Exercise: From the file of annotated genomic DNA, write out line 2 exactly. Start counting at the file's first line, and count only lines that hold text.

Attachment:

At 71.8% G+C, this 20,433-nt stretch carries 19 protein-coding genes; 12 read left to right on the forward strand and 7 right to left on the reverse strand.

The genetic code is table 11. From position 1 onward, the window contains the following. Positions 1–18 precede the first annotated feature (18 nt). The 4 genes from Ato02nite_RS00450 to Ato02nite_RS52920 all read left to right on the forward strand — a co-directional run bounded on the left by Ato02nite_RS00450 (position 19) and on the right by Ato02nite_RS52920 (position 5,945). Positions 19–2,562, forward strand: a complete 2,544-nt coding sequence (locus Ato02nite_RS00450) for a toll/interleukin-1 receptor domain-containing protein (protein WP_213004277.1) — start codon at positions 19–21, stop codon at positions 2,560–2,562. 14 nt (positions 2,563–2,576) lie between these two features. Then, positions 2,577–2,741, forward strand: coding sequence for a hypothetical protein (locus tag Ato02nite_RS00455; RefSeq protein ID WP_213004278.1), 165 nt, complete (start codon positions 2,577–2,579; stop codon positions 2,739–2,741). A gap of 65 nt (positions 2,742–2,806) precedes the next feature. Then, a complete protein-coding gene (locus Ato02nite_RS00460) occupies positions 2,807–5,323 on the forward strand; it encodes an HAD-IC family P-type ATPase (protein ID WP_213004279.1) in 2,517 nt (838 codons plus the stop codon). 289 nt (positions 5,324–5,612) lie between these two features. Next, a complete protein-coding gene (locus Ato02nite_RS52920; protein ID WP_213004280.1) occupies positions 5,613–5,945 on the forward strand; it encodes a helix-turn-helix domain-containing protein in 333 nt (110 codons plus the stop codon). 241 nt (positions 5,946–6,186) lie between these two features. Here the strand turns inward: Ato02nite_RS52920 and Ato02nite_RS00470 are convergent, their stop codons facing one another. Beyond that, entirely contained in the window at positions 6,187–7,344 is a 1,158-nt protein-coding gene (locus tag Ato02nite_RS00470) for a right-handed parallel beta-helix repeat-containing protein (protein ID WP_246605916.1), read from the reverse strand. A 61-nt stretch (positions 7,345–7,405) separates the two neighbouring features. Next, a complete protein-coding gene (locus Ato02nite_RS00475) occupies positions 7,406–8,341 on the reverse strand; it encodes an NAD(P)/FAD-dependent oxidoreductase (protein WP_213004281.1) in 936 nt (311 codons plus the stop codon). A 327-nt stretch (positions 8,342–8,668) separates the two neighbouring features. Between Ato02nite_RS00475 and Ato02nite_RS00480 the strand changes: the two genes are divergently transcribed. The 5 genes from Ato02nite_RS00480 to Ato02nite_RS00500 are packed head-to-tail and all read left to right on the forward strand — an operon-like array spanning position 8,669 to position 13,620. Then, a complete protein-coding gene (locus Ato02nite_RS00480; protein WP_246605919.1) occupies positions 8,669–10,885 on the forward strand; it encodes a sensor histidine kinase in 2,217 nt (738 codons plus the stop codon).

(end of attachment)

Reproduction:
The genetic code is table 11. From position 1 onward, the window contains the following. Positions 1–18 precede the first annotated feature (18 nt). The 4 genes from Ato02nite_RS00450 to Ato02nite_RS52920 all read left to right on the forward strand — a co-directional run bounded on the left by Ato02nite_RS00450 (position 19) and on the right by Ato02nite_RS52920 (position 5,945). Positions 19–2,562, forward strand: a complete 2,544-nt coding sequence (locus Ato02nite_RS00450) for a toll/interleukin-1 receptor domain-containing protein (protein WP_213004277.1) — start codon at positions 19–21, stop codon at positions 2,560–2,562. 14 nt (positions 2,563–2,576) lie between these two features. Then, positions 2,577–2,741, forward strand: coding sequence for a hypothetical protein (locus tag Ato02nite_RS00455; RefSeq protein ID WP_213004278.1), 165 nt, complete (start codon positions 2,577–2,579; stop codon positions 2,739–2,741). A gap of 65 nt (positions 2,742–2,806) precedes the next feature. Then, a complete protein-coding gene (locus Ato02nite_RS00460) occupies positions 2,807–5,323 on the forward strand; it encodes an HAD-IC family P-type ATPase (protein ID WP_213004279.1) in 2,517 nt (838 codons plus the stop codon). 289 nt (positions 5,324–5,612) lie between these two features. Next, a complete protein-coding gene (locus Ato02nite_RS52920; protein ID WP_213004280.1) occupies positions 5,613–5,945 on the forward strand; it encodes a helix-turn-helix domain-containing protein in 333 nt (110 codons plus the stop codon). 241 nt (positions 5,946–6,186) lie between these two features. Here the strand turns inward: Ato02nite_RS52920 and Ato02nite_RS00470 are convergent, their stop codons facing one another. Beyond that, entirely contained in the window at positions 6,187–7,344 is a 1,158-nt protein-coding gene (locus tag Ato02nite_RS00470) for a right-handed parallel beta-helix repeat-containing protein (protein ID WP_246605916.1), read from the reverse strand. A 61-nt stretch (positions 7,345–7,405) separates the two neighbouring features. Next, a complete protein-coding gene (locus Ato02nite_RS00475) occupies positions 7,406–8,341 on the reverse strand; it encodes an NAD(P)/FAD-dependent oxidoreductase (protein WP_213004281.1) in 936 nt (311 codons plus the stop codon). A 327-nt stretch (positions 8,342–8,668) separates the two neighbouring features. Between Ato02nite_RS00475 and Ato02nite_RS00480 the strand changes: the two genes are divergently transcribed. The 5 genes from Ato02nite_RS00480 to Ato02nite_RS00500 are packed head-to-tail and all read left to right on the forward strand — an operon-like array spanning position 8,669 to position 13,620. Then, a complete protein-coding gene (locus Ato02nite_RS00480; protein WP_246605919.1) occupies positions 8,669–10,885 on the forward strand; it encodes a sensor histidine kinase in 2,217 nt (738 codons plus the stop codon).